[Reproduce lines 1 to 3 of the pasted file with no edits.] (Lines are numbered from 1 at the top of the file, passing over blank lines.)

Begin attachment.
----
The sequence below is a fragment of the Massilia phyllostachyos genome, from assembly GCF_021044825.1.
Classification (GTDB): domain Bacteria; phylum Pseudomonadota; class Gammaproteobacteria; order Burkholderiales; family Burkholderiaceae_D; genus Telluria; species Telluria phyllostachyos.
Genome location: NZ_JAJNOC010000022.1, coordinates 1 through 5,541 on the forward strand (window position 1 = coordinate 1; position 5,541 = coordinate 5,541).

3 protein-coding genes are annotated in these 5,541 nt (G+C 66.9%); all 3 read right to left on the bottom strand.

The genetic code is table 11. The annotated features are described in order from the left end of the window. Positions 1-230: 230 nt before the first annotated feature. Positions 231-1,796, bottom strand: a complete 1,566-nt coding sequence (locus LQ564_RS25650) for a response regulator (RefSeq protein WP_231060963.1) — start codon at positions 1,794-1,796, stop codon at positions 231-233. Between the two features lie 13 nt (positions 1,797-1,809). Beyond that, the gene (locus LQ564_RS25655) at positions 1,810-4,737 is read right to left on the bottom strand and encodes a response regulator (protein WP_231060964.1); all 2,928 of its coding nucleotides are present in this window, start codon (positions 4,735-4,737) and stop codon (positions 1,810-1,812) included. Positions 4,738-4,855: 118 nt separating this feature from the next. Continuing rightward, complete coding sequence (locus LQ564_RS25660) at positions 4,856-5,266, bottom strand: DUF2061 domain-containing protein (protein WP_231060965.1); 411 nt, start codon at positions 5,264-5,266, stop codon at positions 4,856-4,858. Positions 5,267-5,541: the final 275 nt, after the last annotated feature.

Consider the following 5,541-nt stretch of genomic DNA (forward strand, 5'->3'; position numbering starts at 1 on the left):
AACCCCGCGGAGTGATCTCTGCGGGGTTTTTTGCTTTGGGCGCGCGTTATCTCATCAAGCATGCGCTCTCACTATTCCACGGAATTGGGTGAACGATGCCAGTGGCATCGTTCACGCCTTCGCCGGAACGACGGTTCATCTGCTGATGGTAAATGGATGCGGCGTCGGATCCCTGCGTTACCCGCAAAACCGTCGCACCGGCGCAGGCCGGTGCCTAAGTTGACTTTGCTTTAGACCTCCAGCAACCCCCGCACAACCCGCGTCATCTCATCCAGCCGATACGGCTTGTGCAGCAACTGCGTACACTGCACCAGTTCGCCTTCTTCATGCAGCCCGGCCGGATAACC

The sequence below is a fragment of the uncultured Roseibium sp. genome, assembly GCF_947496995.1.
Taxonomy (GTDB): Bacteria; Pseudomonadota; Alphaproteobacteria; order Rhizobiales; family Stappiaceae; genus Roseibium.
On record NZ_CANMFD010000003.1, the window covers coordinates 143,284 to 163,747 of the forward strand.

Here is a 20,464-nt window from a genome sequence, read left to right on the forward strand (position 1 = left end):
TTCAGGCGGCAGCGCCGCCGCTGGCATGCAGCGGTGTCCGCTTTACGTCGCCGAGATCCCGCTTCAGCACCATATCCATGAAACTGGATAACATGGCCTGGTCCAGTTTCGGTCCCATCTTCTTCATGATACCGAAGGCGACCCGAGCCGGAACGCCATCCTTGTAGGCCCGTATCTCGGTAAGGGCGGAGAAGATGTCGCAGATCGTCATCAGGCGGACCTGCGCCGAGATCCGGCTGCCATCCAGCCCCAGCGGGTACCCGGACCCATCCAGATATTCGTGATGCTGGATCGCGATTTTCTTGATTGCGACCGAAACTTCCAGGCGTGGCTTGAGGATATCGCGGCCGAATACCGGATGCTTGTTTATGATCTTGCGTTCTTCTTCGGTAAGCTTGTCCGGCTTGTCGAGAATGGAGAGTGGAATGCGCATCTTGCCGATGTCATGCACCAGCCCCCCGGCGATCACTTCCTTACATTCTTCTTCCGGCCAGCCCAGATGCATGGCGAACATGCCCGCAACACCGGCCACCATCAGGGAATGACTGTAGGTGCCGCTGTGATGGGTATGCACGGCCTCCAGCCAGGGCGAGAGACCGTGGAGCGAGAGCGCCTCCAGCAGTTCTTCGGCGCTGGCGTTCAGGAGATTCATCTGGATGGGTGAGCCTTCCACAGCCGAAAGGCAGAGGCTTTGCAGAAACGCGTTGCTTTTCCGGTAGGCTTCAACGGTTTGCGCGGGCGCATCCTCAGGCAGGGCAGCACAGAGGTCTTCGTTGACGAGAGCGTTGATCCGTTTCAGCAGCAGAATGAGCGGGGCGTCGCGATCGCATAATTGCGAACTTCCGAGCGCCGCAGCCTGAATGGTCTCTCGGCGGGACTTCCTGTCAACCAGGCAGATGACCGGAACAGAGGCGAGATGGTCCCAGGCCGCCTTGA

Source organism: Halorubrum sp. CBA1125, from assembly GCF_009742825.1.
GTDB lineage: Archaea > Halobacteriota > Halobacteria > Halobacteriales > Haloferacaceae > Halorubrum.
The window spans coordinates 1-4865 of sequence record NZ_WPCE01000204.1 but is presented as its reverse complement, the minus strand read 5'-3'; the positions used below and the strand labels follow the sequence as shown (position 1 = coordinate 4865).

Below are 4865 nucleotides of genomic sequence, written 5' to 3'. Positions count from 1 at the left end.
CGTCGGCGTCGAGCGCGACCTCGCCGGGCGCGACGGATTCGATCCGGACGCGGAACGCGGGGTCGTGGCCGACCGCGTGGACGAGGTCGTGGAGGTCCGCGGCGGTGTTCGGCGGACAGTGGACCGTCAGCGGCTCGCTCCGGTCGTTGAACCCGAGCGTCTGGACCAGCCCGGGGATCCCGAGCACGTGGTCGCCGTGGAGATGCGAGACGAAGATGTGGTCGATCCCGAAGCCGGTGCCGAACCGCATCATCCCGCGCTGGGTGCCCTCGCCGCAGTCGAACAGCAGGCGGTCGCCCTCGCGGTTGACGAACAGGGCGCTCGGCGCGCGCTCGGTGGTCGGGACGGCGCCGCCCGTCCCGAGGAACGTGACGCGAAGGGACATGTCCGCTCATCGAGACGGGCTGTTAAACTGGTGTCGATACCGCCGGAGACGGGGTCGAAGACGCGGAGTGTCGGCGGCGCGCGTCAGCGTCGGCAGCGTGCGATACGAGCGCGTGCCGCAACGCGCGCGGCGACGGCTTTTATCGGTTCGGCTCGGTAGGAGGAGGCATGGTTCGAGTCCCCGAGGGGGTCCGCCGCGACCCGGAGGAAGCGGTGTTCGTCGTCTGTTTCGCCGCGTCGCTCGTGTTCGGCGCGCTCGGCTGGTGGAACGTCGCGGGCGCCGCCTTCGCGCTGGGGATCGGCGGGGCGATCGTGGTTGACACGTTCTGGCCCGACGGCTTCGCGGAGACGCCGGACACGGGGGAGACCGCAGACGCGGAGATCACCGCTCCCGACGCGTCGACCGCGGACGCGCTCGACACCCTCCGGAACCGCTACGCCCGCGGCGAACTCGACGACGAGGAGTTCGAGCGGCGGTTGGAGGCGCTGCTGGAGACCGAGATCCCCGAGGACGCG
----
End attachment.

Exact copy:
The sequence below is a fragment of the Massilia phyllostachyos genome, from assembly GCF_021044825.1.
Classification (GTDB): domain Bacteria; phylum Pseudomonadota; class Gammaproteobacteria; order Burkholderiales; family Burkholderiaceae_D; genus Telluria; species Telluria phyllostachyos.
Genome location: NZ_JAJNOC010000022.1, coordinates 1 through 5,541 on the forward strand (window position 1 = coordinate 1; position 5,541 = coordinate 5,541).